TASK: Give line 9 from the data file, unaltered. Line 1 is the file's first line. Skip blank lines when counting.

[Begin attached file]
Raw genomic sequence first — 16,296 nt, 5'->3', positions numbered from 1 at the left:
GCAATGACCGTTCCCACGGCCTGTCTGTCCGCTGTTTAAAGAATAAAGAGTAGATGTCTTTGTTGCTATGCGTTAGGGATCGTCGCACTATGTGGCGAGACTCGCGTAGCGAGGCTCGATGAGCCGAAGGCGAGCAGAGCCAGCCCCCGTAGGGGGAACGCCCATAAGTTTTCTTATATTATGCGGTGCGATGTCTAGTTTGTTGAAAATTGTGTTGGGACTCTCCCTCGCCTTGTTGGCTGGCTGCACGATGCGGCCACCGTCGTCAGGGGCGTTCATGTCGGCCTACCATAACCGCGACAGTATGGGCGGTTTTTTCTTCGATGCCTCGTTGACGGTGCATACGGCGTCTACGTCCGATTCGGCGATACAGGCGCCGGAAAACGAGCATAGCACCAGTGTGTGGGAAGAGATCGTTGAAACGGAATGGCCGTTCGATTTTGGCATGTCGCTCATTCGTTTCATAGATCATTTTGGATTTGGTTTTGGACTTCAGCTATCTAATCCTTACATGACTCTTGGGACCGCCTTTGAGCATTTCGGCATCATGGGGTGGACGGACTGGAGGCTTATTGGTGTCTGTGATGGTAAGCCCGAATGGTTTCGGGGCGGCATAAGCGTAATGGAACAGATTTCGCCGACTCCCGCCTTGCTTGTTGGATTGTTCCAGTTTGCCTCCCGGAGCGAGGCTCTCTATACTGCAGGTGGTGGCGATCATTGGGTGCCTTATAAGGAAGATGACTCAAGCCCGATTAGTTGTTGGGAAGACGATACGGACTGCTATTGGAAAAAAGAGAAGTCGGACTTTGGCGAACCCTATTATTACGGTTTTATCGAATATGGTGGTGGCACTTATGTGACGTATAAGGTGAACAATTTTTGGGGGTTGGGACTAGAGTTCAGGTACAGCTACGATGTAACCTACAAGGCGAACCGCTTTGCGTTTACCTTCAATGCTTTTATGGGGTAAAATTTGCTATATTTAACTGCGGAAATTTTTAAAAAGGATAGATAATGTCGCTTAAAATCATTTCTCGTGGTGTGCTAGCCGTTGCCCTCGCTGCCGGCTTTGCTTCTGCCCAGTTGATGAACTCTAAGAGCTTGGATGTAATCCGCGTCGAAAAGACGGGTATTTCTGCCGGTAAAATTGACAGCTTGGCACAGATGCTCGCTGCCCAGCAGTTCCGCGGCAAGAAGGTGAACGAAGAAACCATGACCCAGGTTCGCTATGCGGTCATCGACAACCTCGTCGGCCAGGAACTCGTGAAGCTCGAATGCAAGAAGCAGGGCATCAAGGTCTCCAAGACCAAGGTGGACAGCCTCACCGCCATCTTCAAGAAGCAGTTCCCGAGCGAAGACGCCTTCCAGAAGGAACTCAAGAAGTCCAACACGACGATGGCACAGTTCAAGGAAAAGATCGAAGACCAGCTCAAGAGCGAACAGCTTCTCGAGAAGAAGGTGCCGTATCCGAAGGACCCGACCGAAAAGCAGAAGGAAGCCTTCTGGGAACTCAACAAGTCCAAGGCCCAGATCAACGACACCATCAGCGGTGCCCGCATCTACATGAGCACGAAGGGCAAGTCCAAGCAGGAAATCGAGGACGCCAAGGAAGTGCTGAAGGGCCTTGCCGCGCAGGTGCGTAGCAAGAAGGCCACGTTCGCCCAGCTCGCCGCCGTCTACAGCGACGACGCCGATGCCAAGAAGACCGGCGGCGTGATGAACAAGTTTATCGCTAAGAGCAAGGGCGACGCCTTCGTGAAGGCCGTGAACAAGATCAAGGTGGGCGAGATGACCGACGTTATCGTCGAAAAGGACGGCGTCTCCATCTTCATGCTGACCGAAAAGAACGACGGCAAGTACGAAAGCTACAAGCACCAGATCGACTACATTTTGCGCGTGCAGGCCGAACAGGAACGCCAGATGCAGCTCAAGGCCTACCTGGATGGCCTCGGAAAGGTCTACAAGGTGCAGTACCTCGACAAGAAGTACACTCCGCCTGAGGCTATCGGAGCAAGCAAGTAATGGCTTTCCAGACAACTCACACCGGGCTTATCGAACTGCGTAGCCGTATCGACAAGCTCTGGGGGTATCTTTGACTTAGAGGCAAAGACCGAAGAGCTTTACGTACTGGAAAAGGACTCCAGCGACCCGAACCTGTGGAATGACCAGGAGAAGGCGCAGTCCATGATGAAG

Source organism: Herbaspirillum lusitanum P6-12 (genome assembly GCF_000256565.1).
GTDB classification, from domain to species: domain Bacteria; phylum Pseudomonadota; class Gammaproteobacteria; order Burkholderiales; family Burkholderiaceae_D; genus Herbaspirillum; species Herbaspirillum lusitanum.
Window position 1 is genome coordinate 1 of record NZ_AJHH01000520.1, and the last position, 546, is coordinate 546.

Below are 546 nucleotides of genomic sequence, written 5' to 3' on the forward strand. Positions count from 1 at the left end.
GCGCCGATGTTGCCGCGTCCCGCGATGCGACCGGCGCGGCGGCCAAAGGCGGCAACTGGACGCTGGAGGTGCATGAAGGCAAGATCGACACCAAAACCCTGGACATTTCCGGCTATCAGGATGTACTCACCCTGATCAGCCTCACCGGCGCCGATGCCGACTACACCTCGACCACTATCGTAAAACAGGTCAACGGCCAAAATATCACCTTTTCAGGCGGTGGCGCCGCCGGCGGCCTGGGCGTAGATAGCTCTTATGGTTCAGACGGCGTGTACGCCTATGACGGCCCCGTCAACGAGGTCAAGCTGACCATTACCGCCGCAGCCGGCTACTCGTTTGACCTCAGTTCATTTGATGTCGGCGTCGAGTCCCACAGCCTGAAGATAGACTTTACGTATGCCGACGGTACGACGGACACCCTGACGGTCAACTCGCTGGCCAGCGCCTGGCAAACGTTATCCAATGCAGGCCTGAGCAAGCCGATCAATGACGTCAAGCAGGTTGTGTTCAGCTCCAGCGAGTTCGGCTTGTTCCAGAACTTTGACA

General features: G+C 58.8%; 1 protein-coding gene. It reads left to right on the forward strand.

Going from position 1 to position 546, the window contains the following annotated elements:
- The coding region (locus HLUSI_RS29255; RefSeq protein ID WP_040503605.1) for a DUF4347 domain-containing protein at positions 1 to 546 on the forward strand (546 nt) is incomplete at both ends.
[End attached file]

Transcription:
Going from position 1 to position 546, the window contains the following annotated elements: